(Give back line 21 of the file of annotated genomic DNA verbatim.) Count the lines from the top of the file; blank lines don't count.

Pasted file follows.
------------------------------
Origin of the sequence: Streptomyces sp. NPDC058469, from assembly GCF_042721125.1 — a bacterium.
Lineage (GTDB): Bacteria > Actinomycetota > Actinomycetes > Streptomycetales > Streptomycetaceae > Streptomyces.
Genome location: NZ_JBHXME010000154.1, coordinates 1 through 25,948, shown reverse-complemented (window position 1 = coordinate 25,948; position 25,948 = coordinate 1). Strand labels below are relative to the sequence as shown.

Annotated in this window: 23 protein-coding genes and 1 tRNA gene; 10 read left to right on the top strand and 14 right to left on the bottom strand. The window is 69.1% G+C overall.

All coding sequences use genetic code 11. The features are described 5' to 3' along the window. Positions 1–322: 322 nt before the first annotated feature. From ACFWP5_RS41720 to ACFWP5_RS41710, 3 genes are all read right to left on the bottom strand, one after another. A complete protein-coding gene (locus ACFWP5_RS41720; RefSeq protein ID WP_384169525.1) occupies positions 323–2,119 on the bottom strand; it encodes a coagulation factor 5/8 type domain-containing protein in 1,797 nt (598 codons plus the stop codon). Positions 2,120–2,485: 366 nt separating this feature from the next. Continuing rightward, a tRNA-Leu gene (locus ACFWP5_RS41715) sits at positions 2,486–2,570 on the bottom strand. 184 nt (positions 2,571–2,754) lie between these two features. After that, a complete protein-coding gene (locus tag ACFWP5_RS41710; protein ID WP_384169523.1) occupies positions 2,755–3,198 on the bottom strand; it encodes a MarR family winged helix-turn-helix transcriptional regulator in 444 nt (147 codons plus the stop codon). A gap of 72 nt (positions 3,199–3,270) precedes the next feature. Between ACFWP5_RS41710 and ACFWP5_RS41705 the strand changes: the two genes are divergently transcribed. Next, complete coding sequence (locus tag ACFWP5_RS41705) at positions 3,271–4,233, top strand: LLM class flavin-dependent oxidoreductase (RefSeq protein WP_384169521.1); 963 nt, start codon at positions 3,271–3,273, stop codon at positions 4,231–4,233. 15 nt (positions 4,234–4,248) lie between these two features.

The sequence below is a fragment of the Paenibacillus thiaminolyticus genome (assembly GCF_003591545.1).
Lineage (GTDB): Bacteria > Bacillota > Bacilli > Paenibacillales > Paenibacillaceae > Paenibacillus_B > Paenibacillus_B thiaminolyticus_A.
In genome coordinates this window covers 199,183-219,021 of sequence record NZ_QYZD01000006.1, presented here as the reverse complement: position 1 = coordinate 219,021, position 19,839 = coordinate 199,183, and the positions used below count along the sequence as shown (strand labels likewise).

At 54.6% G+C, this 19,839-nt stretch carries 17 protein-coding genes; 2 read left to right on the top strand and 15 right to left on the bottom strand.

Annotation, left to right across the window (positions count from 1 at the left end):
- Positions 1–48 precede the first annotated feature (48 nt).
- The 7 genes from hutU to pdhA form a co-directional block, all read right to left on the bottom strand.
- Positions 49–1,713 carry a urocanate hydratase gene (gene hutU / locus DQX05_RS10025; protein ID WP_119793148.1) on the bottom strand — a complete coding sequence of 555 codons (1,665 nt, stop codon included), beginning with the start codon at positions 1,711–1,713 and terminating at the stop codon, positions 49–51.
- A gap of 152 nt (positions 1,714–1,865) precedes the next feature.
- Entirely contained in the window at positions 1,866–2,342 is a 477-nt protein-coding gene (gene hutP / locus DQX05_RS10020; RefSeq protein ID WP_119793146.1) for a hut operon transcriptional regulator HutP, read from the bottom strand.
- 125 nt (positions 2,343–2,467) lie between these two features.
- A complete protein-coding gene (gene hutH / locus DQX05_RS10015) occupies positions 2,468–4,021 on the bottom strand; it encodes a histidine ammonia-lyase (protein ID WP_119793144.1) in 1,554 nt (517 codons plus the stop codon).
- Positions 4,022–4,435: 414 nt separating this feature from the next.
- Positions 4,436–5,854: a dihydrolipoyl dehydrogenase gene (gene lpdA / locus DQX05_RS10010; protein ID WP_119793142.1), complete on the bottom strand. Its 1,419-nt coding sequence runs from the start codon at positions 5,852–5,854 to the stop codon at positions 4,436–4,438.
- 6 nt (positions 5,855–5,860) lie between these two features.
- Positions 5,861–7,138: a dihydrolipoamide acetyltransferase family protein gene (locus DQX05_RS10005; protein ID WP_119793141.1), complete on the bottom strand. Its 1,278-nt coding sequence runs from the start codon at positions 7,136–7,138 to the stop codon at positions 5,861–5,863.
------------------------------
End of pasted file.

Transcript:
- Positions 5,861–7,138: a dihydrolipoamide acetyltransferase family protein gene (locus DQX05_RS10005; protein ID WP_119793141.1), complete on the bottom strand. Its 1,278-nt coding sequence runs from the start codon at positions 7,136–7,138 to the stop codon at positions 5,861–5,863.